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What would it take to slow Sumatra's "forest transition"?

On May 7-11, CIFOR led a study tour through the provinces of West Sumatra and Riau in Indonesia. The trip, from Padang to Pekanbaru, covered a range of contrasting land uses from fishing, farming and small-scale agroforestry, to massive pulp and paper and oil palm plantations.

The pace of change has been particularly dramatic in Riau: forest cover has gone from 78% in 1982 to 33% in 2005. But other provinces and forests around the world are at risk as large scale investors seek more farmland. Will the "great sucking sound" coming from fast-growing global commodity markets leave room for diverse and resilient landscapes and communities? What livelihood options remain for people who have no formal land rights, who have seen their forest and river resources all but decimated, and are now stranded in an ocean of industrial-scale concessions? What chance does wildlife have of surviving what is known as the "forest and land use transition"? The elephants and tigers of Tesso Nilo National Park are certainly facing daunting odds. Will REDD+ do the trick? How about a tax on concessions to finance natural habitat protection? Could land reform level the playing field between investors and villagers?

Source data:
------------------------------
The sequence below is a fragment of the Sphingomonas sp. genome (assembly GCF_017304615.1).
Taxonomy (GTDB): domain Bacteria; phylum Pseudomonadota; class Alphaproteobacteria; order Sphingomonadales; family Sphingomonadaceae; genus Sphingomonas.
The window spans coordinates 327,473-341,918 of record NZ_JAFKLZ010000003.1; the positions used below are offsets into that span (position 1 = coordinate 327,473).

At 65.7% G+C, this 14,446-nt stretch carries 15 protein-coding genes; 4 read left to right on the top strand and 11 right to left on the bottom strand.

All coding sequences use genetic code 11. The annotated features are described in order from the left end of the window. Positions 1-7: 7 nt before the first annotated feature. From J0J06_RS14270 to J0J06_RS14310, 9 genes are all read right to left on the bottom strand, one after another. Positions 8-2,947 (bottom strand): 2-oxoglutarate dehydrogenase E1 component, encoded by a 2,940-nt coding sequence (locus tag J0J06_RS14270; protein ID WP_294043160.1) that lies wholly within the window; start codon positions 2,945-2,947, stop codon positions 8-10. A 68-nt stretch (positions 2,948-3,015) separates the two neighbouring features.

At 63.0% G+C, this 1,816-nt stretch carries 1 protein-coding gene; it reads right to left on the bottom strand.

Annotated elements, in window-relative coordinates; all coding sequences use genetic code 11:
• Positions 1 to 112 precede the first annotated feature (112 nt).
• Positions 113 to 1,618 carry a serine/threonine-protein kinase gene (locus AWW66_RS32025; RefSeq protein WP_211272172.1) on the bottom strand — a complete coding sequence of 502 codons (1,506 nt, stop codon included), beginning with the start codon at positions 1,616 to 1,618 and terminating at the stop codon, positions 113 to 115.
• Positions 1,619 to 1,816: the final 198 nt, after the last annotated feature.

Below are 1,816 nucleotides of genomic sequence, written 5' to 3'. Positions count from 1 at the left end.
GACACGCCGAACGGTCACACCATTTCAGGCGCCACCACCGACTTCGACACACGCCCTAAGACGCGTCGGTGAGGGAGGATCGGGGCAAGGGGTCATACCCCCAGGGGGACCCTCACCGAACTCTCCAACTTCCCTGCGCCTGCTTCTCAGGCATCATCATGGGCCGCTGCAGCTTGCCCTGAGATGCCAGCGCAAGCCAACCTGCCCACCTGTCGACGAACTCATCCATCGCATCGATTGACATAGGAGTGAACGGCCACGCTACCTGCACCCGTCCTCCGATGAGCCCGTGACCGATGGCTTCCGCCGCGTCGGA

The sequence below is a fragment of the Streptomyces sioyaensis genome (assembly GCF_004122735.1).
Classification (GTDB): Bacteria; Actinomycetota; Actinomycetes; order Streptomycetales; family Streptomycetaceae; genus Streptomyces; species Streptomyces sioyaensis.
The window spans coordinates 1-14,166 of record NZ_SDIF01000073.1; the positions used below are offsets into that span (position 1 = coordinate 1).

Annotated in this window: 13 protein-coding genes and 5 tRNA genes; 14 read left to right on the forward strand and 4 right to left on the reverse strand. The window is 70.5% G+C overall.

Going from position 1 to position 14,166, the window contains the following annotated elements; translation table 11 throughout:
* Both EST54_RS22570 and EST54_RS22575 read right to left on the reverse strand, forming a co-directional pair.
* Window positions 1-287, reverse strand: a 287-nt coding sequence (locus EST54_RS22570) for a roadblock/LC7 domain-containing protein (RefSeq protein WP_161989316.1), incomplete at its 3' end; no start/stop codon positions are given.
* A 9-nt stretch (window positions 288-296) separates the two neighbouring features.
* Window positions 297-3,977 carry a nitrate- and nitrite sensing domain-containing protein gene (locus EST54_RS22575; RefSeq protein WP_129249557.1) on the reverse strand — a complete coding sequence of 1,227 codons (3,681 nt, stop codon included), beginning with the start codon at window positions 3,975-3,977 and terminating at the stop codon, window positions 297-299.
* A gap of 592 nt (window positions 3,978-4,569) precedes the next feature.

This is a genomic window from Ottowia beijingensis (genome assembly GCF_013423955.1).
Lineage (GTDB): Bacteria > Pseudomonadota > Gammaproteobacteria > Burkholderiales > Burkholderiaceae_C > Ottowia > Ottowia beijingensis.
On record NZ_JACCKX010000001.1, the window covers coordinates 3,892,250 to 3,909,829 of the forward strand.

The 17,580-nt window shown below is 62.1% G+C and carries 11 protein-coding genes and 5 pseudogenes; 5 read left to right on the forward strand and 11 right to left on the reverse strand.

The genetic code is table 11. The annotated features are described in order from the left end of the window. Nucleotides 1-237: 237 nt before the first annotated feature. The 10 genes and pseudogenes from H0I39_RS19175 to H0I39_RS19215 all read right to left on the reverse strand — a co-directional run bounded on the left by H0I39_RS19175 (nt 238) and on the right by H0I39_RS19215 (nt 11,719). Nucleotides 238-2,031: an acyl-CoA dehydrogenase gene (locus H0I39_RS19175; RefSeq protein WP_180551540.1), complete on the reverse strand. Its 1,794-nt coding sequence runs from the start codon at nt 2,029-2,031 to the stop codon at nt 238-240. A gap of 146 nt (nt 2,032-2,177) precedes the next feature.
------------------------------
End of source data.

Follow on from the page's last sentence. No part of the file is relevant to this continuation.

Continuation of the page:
We offer a set of photographs from the trip and two short interviews with CIFOR's Director General Frances Seymour. In return, please share your thoughts on these million dollar questions!



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